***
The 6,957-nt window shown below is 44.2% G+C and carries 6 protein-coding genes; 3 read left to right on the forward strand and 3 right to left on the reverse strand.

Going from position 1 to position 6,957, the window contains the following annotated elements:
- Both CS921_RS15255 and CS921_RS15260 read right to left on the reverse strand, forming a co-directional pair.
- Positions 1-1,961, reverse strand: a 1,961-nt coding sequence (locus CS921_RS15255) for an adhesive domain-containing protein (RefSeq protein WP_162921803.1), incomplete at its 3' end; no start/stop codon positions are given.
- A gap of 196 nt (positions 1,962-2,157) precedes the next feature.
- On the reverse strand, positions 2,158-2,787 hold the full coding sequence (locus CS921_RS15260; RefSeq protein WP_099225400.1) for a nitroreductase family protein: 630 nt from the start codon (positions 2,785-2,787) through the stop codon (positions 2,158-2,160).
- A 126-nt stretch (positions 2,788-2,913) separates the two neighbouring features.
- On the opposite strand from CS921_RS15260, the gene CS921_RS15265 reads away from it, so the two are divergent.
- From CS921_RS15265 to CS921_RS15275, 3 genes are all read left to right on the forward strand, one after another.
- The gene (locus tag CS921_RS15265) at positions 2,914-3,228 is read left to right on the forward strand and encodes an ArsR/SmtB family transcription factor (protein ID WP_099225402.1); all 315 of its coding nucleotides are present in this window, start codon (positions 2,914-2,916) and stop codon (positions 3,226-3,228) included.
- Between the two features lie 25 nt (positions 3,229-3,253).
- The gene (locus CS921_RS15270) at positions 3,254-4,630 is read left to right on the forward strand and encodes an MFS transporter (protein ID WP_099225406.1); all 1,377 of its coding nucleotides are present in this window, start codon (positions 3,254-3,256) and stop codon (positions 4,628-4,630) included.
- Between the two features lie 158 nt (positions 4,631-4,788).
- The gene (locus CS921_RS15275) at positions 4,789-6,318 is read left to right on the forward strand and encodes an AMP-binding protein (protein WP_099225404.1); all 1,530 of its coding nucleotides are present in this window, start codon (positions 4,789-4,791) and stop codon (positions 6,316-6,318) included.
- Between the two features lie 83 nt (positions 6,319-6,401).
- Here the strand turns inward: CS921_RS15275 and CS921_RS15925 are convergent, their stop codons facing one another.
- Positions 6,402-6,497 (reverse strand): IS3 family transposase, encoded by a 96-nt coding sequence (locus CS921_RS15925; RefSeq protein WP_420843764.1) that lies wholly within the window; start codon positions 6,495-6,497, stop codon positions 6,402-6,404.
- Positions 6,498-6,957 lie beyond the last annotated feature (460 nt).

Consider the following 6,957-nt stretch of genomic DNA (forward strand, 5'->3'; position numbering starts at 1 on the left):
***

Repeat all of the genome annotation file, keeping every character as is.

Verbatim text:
The 6,957-nt window shown below is 44.2% G+C and carries 6 protein-coding genes; 3 read left to right on the forward strand and 3 right to left on the reverse strand.

Going from position 1 to position 6,957, the window contains the following annotated elements:
- Both CS921_RS15255 and CS921_RS15260 read right to left on the reverse strand, forming a co-directional pair.
- Positions 1-1,961, reverse strand: a 1,961-nt coding sequence (locus CS921_RS15255) for an adhesive domain-containing protein (RefSeq protein WP_162921803.1), incomplete at its 3' end; no start/stop codon positions are given.
- A gap of 196 nt (positions 1,962-2,157) precedes the next feature.
- On the reverse strand, positions 2,158-2,787 hold the full coding sequence (locus CS921_RS15260; RefSeq protein WP_099225400.1) for a nitroreductase family protein: 630 nt from the start codon (positions 2,785-2,787) through the stop codon (positions 2,158-2,160).
- A 126-nt stretch (positions 2,788-2,913) separates the two neighbouring features.
- On the opposite strand from CS921_RS15260, the gene CS921_RS15265 reads away from it, so the two are divergent.
- From CS921_RS15265 to CS921_RS15275, 3 genes are all read left to right on the forward strand, one after another.
- The gene (locus tag CS921_RS15265) at positions 2,914-3,228 is read left to right on the forward strand and encodes an ArsR/SmtB family transcription factor (protein ID WP_099225402.1); all 315 of its coding nucleotides are present in this window, start codon (positions 2,914-2,916) and stop codon (positions 3,226-3,228) included.
- Between the two features lie 25 nt (positions 3,229-3,253).
- The gene (locus CS921_RS15270) at positions 3,254-4,630 is read left to right on the forward strand and encodes an MFS transporter (protein ID WP_099225406.1); all 1,377 of its coding nucleotides are present in this window, start codon (positions 3,254-3,256) and stop codon (positions 4,628-4,630) included.
- Between the two features lie 158 nt (positions 4,631-4,788).
- The gene (locus CS921_RS15275) at positions 4,789-6,318 is read left to right on the forward strand and encodes an AMP-binding protein (protein WP_099225404.1); all 1,530 of its coding nucleotides are present in this window, start codon (positions 4,789-4,791) and stop codon (positions 6,316-6,318) included.
- Between the two features lie 83 nt (positions 6,319-6,401).
- Here the strand turns inward: CS921_RS15275 and CS921_RS15925 are convergent, their stop codons facing one another.
- Positions 6,402-6,497 (reverse strand): IS3 family transposase, encoded by a 96-nt coding sequence (locus CS921_RS15925; RefSeq protein WP_420843764.1) that lies wholly within the window; start codon positions 6,495-6,497, stop codon positions 6,402-6,404.
- Positions 6,498-6,957 lie beyond the last annotated feature (460 nt).

Consider the following 6,957-nt stretch of genomic DNA (forward strand, 5'->3'; position numbering starts at 1 on the left):